—Confederate Brig. Gen. Bushrod Johnson
Longstreet gave the order to move at 11:10 a.m. and Johnson's division proceeded across the Brotherton field, by coincidence to precisely the point where Wood's Union division was pulling out of the line. Johnson's brigade on the left, commanded by Col. John S. Fulton, drove directly through the gap. The brigade on the right, under Brig. Gen. Evander McNair, encountered opposition from Brannan's division (parts of Col. John M. Connell's brigade), but was also able to push through. The few Union soldiers in that sector ran in panic from the onslaught. At the far side of the Dyer field, several Union batteries of the XXI Corps reserve artillery were set up, but without infantry support. Although the Confederate infantrymen hesitated briefly, Gregg's brigade, commanded by Col. Cyrus Sugg, which flanked the guns on their right, Sheffield's brigade, commanded by Col. William Perry, and the brigade of Brig. Gen. Jerome B. Robertson, captured 15 of the 26 cannons on the ridge.
As the Union troops were withdrawing, Wood stopped his brigade commanded by Col. Charles G. Harker and sent it back with orders to counterattack the Confederates. They appeared on the scene at the flank of the Confederates who had captured the artillery pieces, causing them to retreat. The brigades of McNair, Perry, and Robinson became intermingled as they ran for shelter in the woods east of the field. Hood ordered Kershaw's Brigade to attack Harker and then raced toward Robertson's Brigade of Texans, Hood's old brigade. As he reached his former unit, a bullet struck him in his right thigh, knocking him from his horse. He was taken to a hospital near Alexander's Bridge, where his leg was amputated a few inches from the hip.
Harker conducted a fighting withdrawal under pressure from Kershaw, retreating to Horseshoe Ridge near the tiny house of George Washington Snodgrass. Finding a good defensible position there, Harker's men were able to resist the multiple assaults, beginning at 1 p.m., from the brigades of Kershaw and Brig. Gen. Benjamin G. Humphreys. These two brigades had no assistance from their nearby fellow brigade commanders. Perry and Robertson were attempting to reorganize their brigades after they were routed into the woods. Brig. Gen. Henry L. Benning's brigade turned north after crossing the Lafayette Road in pursuit of two brigades of Brannan's division, then halted for the afternoon near the Poe house.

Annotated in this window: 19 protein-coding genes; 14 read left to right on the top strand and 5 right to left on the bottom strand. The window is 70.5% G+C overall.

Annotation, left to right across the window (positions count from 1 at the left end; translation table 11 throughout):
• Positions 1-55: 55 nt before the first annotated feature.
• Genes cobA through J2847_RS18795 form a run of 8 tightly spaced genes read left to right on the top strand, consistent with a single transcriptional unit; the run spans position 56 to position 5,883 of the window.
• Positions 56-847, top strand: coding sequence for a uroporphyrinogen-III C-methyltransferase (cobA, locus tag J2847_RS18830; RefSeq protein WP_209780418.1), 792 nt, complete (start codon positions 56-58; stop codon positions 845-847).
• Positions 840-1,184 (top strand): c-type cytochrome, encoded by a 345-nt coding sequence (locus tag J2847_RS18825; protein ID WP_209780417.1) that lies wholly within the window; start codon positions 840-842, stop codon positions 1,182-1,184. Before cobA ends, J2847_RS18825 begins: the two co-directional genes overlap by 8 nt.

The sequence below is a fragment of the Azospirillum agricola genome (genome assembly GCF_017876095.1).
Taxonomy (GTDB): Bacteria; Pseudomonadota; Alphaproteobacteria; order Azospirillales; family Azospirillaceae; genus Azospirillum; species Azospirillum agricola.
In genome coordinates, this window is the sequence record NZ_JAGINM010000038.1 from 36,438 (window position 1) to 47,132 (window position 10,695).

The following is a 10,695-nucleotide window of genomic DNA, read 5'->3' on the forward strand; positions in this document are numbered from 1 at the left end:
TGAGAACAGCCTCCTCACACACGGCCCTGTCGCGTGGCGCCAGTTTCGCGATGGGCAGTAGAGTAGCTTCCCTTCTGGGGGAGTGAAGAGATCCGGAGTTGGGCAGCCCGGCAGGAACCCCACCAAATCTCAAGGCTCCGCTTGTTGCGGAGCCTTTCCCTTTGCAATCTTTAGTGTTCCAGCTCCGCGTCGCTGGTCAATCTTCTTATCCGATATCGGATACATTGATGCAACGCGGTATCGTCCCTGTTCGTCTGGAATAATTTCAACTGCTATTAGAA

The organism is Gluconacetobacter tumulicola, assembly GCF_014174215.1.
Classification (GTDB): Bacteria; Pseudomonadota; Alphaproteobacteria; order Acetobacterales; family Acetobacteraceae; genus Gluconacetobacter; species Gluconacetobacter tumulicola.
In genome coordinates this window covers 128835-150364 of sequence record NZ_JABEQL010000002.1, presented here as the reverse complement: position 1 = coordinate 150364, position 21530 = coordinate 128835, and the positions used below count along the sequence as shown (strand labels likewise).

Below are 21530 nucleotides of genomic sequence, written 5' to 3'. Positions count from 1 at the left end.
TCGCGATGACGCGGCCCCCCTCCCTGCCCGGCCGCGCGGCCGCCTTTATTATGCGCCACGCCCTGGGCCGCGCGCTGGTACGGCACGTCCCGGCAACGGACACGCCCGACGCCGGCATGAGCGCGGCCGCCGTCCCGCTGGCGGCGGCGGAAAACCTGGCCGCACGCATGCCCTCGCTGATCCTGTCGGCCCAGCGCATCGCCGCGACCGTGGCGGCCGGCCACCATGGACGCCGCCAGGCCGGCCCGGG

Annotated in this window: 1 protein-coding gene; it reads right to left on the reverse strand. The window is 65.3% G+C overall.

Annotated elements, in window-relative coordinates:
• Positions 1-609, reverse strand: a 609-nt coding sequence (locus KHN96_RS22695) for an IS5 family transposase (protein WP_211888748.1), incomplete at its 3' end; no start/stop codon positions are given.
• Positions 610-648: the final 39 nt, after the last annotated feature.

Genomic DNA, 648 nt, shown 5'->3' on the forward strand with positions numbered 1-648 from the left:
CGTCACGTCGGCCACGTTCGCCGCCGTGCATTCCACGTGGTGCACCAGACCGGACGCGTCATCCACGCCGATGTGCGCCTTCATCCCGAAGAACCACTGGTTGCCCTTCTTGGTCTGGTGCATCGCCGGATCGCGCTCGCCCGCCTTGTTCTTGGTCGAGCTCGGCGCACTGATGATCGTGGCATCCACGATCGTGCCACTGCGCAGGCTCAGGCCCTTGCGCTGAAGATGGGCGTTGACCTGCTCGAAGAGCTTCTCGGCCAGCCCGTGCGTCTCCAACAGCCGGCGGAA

"My report today is of deplorable importance. Chickamauga is as fatal a name in our history as Bull Run."
—Telegram to U.S. War Department, 4 p.m., Charles A. Dana
Hindman's Division attacked the Union line to the south of Hood's column and encountered considerably more resistance. The brigade on the right, commanded by Brig. Gen. Zachariah Deas, drove back two brigades of Davis's division and defeated Col. Bernard Laiboldt's brigade of Sheridan's division. Sheridan's two remaining brigades, under Brig. Gen. William H. Lytle and Col. Nathan Walworth, checked the Confederate advance on a slight ridge west of the Dyer field near the Widow Glenn House. While leading his men in the defense, Lytle was killed and his men, now outflanked and leaderless, fled west. Hindman's brigade on the left, under Brig. Gen. Arthur Manigault, crossed the field east of the Widow Glenn's house when Col. John T. Wilder's mounted infantry brigade, advancing from its reserve position, launched a strong counterattack with its Spencer repeating rifles, driving the enemy around and through what became known as "Bloody Pond". Having nullified Manigault's advance, Wilder decided to attack the flank of Hood's column. However, just then Assistant Secretary of War Dana found Wilder and excitedly proclaimed that the battle was lost and demanded to be escorted to Chattanooga. In the time that Wilder took to calm down the secretary and arrange a small detachment to escort him back to safety, the opportunity for a successful attack was lost and he ordered his men to withdraw to the west.
"Whether he did or did not know that Thomas still held the field, it was a catastrophe that Rosecrans did not himself ride to Thomas, and send Garfield to Chattanooga. Had he gone to the front in person and shown himself to his men, as at Stone River, he might by his personal presence have plucked victory from disaster, although it is doubtful whether he could have done more than Thomas did. Rosecrans, however, rode to Chattanooga instead."
—The Edge of Glory, Rosecrans biographer William M. Lamers